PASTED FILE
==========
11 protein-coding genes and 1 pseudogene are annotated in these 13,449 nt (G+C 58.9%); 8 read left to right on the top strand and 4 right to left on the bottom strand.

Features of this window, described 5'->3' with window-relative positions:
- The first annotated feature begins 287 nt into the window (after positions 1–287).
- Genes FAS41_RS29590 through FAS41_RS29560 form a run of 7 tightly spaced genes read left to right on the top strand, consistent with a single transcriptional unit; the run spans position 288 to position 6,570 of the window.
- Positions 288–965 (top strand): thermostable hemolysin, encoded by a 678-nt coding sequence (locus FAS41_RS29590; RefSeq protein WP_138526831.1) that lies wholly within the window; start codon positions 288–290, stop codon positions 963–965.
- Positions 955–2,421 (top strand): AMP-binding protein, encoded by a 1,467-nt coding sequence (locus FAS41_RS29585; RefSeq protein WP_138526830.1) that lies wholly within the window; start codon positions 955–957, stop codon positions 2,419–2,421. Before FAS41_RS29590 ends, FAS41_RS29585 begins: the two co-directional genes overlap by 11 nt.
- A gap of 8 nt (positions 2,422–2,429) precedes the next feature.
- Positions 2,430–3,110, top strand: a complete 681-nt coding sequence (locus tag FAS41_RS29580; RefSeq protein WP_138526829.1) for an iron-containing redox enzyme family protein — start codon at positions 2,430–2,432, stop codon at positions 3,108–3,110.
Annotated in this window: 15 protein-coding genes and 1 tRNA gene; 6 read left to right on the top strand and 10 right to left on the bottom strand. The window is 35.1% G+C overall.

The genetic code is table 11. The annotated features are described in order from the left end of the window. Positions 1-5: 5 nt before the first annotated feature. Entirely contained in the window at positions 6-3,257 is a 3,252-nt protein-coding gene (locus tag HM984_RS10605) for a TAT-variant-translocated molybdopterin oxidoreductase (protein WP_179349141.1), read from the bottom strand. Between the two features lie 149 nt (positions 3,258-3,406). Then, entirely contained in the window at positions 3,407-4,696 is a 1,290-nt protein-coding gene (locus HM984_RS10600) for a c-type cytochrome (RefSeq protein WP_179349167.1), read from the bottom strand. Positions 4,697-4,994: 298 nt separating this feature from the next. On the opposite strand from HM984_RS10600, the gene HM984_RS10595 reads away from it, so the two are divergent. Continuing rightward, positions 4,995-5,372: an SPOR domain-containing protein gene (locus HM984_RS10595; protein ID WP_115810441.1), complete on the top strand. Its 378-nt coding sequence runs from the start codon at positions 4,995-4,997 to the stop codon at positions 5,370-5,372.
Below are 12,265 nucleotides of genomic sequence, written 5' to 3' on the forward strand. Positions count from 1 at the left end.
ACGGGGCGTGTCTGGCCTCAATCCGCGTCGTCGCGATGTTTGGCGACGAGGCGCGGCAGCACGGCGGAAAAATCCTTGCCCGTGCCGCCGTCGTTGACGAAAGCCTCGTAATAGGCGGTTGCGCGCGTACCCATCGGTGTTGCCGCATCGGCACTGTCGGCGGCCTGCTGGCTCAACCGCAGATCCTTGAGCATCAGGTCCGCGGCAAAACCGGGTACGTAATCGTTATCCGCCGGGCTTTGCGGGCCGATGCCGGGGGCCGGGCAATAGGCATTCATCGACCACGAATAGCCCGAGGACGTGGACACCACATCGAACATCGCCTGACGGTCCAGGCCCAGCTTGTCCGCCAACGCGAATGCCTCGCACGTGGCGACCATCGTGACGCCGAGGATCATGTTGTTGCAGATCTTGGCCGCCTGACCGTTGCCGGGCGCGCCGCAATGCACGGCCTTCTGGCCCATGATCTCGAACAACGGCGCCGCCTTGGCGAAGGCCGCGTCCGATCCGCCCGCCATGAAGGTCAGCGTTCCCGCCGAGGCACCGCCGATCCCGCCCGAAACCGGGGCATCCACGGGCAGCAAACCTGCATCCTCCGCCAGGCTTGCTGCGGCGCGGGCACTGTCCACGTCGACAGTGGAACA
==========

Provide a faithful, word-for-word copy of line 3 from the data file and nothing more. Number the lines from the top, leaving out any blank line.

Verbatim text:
- The first annotated feature begins 287 nt into the window (after positions 1–287).